Keeping tabs on atmospheric electrical phenomenon

June 16, 2017

steve.taranovich-June 16, 2017

Victor Lorenzo, a Planet Analog blogger, alerted me to an interesting European-based project known as SAINT (Science And INnovation with Thunderstorms). There are several universities and institutions involved in this effort. The project is coordinated by Dr. Torsten Neubert, from the DTU SPACE, Technical University of Denmark.

Lightning affects Greenhouse gases concentrations as well as its capability of damaging electrical/electronic systems, especially those in elevated structures like wind turbines or aircraft. Scientists at SAINT want to fully understand this atmospheric electrical phenomenon.

Recently, scientists have observed a new discharge process above the thunderstorm cloud layer called Transient Luminous Events (TLEs) in the stratosphere and Mesosphere. There have also been observations of Terrestrial Gamma Ray Flashes (TGFs) which can emit anti-matter particle beams. Such fields as plasma and high-voltage technology have never properly investigated these types of discharges.

(Image courtesy of SAINT)

(Image courtesy of SAINT)

The SAINT project is making efforts to understand these events via the use of satellites in three upcoming missions and also ground observation and the use of modelling and laboratory experiments in a geophysical aspect to understand the fundamental mechanisms of these atmospheric discharges.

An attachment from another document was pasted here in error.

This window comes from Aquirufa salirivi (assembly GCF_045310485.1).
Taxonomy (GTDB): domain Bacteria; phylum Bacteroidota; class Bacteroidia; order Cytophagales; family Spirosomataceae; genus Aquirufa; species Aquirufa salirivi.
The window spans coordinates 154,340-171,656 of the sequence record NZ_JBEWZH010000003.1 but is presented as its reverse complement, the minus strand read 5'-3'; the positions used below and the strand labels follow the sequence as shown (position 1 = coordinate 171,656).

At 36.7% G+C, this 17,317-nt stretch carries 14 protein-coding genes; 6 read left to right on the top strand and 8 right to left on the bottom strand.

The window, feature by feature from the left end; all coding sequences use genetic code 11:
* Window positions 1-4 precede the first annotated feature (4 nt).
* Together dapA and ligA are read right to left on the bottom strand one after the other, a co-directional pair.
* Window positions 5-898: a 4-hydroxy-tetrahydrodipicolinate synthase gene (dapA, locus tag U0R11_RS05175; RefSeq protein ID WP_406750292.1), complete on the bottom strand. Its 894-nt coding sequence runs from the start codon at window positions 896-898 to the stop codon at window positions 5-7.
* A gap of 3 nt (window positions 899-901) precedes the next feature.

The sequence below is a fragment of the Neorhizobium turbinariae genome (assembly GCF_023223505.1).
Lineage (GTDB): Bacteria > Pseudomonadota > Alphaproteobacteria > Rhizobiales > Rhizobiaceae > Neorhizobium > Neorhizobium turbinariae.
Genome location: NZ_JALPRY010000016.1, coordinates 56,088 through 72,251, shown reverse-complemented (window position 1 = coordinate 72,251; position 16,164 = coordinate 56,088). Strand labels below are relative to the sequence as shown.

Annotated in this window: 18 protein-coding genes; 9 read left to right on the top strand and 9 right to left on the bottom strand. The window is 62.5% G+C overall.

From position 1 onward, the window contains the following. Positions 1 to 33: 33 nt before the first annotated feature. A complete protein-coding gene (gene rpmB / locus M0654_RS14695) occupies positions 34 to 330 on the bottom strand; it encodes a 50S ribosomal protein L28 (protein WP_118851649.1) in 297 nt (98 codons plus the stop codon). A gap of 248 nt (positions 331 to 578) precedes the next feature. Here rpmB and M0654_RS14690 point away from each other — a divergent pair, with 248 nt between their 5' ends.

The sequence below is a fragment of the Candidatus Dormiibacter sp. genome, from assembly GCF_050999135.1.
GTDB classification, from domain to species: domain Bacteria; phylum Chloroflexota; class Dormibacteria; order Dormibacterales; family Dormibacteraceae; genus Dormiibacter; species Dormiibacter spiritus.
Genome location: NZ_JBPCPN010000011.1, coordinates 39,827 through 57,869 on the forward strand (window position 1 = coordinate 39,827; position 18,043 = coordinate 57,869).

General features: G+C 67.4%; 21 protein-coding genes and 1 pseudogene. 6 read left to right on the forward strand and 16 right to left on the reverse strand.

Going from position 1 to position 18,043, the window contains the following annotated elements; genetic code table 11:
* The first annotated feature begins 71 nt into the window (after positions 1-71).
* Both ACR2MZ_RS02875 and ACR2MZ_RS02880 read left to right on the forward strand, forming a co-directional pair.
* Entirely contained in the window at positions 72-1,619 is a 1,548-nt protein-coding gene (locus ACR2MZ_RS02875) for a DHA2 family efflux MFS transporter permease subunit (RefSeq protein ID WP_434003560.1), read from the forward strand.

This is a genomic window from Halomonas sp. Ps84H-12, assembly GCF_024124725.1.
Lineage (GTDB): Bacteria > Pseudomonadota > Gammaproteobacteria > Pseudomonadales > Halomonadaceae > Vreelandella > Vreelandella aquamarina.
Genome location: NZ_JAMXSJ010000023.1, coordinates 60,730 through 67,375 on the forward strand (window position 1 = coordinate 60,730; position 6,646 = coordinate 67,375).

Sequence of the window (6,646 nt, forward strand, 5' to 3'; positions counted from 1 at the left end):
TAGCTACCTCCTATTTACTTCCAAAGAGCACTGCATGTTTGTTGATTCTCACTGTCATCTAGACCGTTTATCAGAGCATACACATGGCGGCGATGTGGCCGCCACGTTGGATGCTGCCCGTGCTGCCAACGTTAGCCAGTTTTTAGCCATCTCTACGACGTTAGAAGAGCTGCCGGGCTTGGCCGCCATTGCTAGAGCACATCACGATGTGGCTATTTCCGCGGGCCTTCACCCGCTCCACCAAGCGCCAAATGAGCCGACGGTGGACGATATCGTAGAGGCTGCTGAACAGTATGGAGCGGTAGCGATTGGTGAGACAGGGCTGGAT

Two of these missions are already on the International Space Station (ISS). They are the “Atmosphere-Space Interactions Monitor (ASIM)”, an effort by the European Space Agency (ESA) this year and NASA’s ISS “Lightning Imaging Sensor (LIS) in 2016.

ASIM studies climate and giant lightning discharges from the International Space Station (ISS) (Image courtesy of SAINT)

ASIM studies climate and giant lightning discharges from the International Space Station (ISS) (Image courtesy of SAINT)

 
 

Continue reading on Embedded's sister site, Planet Analog: "The european SAINT project."

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